Creating a brighter future for the world’s poorest children
The Brain Imaging for Global Health (BRIGHT) Project is providing the first-ever brain imaging of infants in Africa to understand and lessen the impact of poverty and malnutrition on brain development.
During the first 1000 days of life the brain undergoes its most rapid development. Lack of essential nutrients, and exposure to infectious diseases, pollution and poor living conditions in these early days, weeks and months of life create a toxic environment for the developing brain which can have long lasting consequences well into adulthood.
Current estimates suggest that one third of the world’s children living in low and middle-income countries are failing to reach their developmental potential.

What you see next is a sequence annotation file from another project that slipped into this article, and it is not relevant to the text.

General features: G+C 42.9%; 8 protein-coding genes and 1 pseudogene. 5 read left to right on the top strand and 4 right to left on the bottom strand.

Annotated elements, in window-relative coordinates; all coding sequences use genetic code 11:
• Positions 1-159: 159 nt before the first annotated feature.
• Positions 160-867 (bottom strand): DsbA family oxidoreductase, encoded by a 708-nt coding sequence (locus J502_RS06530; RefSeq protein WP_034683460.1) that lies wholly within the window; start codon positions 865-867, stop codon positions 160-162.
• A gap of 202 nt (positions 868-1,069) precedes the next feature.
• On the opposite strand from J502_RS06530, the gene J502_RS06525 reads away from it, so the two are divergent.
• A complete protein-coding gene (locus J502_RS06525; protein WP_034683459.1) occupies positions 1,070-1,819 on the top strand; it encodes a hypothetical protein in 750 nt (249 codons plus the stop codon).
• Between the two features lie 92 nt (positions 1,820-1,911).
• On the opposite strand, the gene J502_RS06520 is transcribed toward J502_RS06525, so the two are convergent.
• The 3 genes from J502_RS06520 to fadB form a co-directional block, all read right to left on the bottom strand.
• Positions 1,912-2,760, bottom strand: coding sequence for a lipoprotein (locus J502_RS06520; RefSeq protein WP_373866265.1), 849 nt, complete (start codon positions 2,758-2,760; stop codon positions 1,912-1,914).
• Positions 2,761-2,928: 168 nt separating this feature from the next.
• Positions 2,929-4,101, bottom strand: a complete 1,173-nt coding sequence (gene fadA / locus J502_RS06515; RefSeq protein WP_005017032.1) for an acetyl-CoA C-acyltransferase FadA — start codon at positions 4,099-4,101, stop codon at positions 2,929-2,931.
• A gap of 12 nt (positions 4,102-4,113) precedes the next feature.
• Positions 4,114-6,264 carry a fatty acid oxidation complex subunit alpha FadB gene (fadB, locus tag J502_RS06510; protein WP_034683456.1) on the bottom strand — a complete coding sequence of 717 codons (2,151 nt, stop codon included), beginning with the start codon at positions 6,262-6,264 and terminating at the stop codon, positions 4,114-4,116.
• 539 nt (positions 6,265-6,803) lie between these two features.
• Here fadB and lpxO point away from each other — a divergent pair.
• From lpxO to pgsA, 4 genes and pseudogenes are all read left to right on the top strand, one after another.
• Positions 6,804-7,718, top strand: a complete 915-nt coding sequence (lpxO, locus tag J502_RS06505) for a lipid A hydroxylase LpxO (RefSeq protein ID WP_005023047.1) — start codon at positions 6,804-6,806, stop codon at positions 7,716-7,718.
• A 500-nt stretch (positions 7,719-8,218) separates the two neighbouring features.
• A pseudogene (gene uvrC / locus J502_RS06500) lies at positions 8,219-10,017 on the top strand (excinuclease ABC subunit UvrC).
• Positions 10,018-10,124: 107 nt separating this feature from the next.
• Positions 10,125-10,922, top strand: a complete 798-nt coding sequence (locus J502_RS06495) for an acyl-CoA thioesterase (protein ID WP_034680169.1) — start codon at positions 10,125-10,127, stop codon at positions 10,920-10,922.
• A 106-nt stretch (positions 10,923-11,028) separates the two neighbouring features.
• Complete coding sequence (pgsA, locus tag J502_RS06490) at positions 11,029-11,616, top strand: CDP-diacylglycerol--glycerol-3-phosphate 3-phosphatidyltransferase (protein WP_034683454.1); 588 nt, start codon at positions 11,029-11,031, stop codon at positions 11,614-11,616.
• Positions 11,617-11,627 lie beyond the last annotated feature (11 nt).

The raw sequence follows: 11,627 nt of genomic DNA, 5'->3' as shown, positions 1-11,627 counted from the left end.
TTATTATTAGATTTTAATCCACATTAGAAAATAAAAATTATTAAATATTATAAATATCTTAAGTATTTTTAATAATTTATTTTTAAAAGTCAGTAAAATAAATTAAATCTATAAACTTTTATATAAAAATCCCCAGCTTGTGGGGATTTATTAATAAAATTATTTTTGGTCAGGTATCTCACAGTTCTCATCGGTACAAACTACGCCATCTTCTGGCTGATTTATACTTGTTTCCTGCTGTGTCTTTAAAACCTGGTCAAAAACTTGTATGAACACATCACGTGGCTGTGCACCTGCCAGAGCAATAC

The BRIGHT project, led by Professor Clare Elwell (UCL Medical Physics & Bioengineering) and funded by the Bill and Melinda Gates Foundation, is tackling this problem by using an innovative brain imaging technology called near infrared spectroscopy (NIRS). This low cost, portable device uses light to assess brain function and is ideally suited to studying young infants.
Data is being collected from over 200 Gambian infants in the first study of its kind to track development from birth to the infants’ second birthday.
The project is delivering “brain function for age curves” – similar to the growth curves most parents are familiar with – which are being used to chart how and when malnutrition and other factors impact the brain.
Armed with this information, researchers will identify nutritional and other interventions specifically designed to protect and save the brains of the world’s poorest children.
Credit/Source: BRIGHT Project